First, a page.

Donald Carolus was a dear friend of the Allen County Veterans Memorial Foundation. A lively jolly man who you could not help but develop a warm relationship with. He was a veteran of WWII and very proud that he had served his country. He recently passed and will be missed as we cherish his memory and are blessed by the way he touched our lives. We invited his daughter to write about him for publication on our web site.
Remembering Donald R. Carolus
by Deb Sidener, January 21, 2019
He was born June 20, 1924, the 11th of 12 children of Milo and Bertha Carolus. My dad grew up in a time when luxuries were in short supply and times were much harder than you or I will ever know. His family lived a simple life, but one filled with love and laughter.
Growing up in a family with 12 kids was a challenge. With such a large family, money was in short supply, so Donald’s father, Milo, often traded his skills as a logger and woodworker for medical care for his family. The family kept an assortment of animals to help make ends meet, including draft horses that were money makers for my grandfather. Milo worked tirelessly logging out heavily wooded areas in the Lima area, then hauling the big trees by wagons pulled behind the huge draft horses to destinations often several days’ journey away. Dad learned early in life watching his own father how to work hard.
At the ripe old age of 8 Dad got his first job… it was with the circus! The circus train would pull into the south end of Lima at the end of Broadway Street where they lived at that time near the Erie RR tracks. Dad was paid just a few pennies an hour to stack up milk bottles for people to throw balls at. The money he made must have seemed like a fortune to a boy of 8! His mother (my Grandmother) Bertha was a gifted seamstress and baker who made clothing and did alterations for many in the Lima area and her baked goods were much in demand. As a boy, Dad delivered her goods around the neighborhood to help supplement the family income. As a teen, Dad would go around the neighborhood and collect soda bottles to redeem for cash so he could afford an occasional movie. It didn’t matter to Dad that the family had little in the way of material possessions…life was oh so much simpler then. Growing up I heard only good stories of family times in the Carolus house. Never did he complain about what they didn’t have.
Somewhere during high school a certain girl named Helen who lived only a block away caught his eye. Helen was a quiet, almost shy girl who was very athletic…Dad was a boisterous and decidedly un-athletic boy who won Helen’s heart and they were together always from that time forward.
Graduation came in 1942, along with the almost certainty of being drafted into WWII. Helen’s father was dead set against his baby daughter marrying at the age of 18, but Helen’s older brother who was already at war, persuaded their father to allow it. At 18 years of age on November 25, 1942 Dad wed the only girl he ever loved, our mother Helen. Only a month later Donald enlisted in the Army rather than wait to be drafted.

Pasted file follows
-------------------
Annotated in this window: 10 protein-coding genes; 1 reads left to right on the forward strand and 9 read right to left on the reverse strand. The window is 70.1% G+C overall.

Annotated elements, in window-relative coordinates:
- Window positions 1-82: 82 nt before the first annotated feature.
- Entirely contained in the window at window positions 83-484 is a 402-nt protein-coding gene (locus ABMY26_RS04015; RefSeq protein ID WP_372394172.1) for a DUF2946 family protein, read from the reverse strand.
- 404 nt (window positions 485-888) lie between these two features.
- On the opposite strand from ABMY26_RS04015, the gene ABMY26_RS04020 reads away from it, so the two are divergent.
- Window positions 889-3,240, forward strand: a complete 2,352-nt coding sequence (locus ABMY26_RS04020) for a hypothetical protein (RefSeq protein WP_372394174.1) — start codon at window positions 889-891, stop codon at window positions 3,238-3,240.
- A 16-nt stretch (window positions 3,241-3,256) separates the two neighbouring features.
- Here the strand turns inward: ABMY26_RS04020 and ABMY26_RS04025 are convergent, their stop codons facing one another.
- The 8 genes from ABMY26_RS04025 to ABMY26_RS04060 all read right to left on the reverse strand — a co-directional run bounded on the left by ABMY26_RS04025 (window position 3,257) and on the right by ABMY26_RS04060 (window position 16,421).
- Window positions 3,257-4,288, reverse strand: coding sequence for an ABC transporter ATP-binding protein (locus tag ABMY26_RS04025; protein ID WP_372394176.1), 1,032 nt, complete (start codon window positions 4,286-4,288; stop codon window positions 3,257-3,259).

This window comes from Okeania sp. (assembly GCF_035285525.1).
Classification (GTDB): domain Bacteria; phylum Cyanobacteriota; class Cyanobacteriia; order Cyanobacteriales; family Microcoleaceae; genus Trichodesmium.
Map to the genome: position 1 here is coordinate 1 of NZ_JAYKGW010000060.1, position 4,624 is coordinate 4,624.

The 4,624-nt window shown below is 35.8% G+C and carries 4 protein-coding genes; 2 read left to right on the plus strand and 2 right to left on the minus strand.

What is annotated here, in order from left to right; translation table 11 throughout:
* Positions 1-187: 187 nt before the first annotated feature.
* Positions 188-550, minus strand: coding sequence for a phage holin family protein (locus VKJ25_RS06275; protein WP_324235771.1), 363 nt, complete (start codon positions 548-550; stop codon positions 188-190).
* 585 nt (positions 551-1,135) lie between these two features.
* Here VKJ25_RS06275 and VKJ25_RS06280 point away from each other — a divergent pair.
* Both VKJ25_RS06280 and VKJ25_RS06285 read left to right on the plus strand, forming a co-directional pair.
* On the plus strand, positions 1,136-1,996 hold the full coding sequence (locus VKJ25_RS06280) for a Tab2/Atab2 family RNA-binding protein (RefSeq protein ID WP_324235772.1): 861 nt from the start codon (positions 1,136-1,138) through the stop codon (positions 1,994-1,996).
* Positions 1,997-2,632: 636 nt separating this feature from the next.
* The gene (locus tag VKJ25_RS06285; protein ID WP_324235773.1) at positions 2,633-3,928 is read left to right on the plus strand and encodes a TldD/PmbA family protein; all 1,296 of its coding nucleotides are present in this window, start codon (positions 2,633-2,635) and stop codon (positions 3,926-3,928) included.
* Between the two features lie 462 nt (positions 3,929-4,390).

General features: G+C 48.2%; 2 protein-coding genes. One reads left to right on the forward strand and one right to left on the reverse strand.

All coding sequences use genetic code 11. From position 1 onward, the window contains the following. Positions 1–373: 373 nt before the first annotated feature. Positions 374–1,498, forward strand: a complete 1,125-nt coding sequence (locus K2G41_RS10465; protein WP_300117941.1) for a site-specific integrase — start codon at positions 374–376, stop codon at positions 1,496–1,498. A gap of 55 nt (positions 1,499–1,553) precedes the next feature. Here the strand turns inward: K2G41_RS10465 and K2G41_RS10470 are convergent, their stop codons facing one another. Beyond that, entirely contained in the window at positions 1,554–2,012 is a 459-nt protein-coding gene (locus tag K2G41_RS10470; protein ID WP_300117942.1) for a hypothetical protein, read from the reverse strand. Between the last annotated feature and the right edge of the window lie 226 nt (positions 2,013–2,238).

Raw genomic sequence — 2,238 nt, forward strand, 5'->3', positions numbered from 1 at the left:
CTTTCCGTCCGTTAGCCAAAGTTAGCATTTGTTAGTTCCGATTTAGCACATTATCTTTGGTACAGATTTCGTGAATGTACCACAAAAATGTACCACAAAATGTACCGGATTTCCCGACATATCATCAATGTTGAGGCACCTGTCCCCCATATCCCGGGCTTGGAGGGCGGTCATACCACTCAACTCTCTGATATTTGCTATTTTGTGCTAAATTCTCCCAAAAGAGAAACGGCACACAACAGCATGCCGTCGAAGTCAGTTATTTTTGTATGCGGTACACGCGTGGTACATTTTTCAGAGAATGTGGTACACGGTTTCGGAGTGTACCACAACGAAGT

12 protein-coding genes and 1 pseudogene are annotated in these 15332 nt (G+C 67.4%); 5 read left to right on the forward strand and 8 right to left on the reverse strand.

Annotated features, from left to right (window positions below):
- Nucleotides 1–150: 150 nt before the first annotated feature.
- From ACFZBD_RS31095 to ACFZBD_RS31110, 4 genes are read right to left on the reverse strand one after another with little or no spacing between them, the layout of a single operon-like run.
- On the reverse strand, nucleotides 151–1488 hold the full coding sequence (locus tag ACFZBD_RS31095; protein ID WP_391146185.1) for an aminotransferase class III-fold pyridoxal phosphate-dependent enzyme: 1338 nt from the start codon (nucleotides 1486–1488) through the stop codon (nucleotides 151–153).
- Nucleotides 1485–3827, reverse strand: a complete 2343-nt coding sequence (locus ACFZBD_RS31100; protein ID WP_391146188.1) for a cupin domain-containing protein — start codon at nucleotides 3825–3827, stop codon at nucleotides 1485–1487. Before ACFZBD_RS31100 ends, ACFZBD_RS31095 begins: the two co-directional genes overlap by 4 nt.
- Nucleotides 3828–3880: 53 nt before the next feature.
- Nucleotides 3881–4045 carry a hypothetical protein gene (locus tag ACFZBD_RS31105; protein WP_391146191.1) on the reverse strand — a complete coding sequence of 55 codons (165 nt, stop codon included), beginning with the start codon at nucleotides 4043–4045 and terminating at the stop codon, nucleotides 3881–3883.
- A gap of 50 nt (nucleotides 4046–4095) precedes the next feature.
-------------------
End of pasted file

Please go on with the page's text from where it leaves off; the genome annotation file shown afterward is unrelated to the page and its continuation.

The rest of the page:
On January 6, 1943 Don’s train pulled out of Lima for Camp Perry on Lake Erie where he and many of his friends and classmates received inoculations, physicals, and gear. From there he was sent to Pomona, California for basic training, living in tar paper shacks which had formerly been used to house Japanese detainees in the area. After 13 weeks of drills and training, he shipped out to Camp Carson, Colorado as part of the 3526 Medium Automotive Maintenance Company. Helen joined him for a time and they moved to San Antonio, Texas. Helen returned to Ohio while Don was sent to Yuma, Arizona on the California border. While in Arizona, Don was transferred to the 199th Ordinance Battalion Headquarters division and unhappily was separated from most of his buddies who eventually were sent to Germany. From Yuma in January of 1944 he went to Camp McCain in Duck Hill, Mississippi where Helen joined him again. With the enormous number of soldiers training in that small community, housing was almost impossible to find. In order to stay together and have any semblance of privacy, Don and Helen asked a local farmer outside of Duck Hill if they could live in his empty chicken coop. There was no running water, no electricity and major gaps in the walls of that structure…yet their love and desire to be together was so strong that they endured life in a chicken coop for 3 months.
With his stateside duty completed, wartime duty called, and on August 30, 1944 Don shipped out of San Pedro, California to the China-Burma-India Theater of Operations (CBI). Officially established March 3, 1942, the CBI is often referred to as the Forgotten Theater of WWII. Comparatively few Americans were in combat in China, Burma, or India, yet the CBI was important to the overall Allied war effort because of early plans to base air and naval forces in China for an eventual assault on Japan. Don’s company landed in Bombay, India after a 43 day journey across the Pacific on the USS General George M. Randall. During their voyage, stops were made in Suva, an island in the Fiji Islands, and in Melbourne, Australia, but the only time spent off the ship while in port was for calisthenics on the dock.
Arriving into India, they began their trek across the country traveling from Bombay to Calcutta by rail, then driving by convoy to Asam in the northeastern region of India. Don’s ordinance/supply group was always within 100 yards of the jungle. Supply trains and planes were in and out constantly in support of troops keeping the critical Ledo and Burma Roads open as they aided the Chinese against the Japanese. Don spent much of his time in India in the vicinity of Tinsukia just 16 miles from the Ledo Road. In addition to maintaining vehicles and equipment, one of Don’s jobs was to serve as a courier. He frequently drove several hours between his base and headquarters delivering orders and classified information.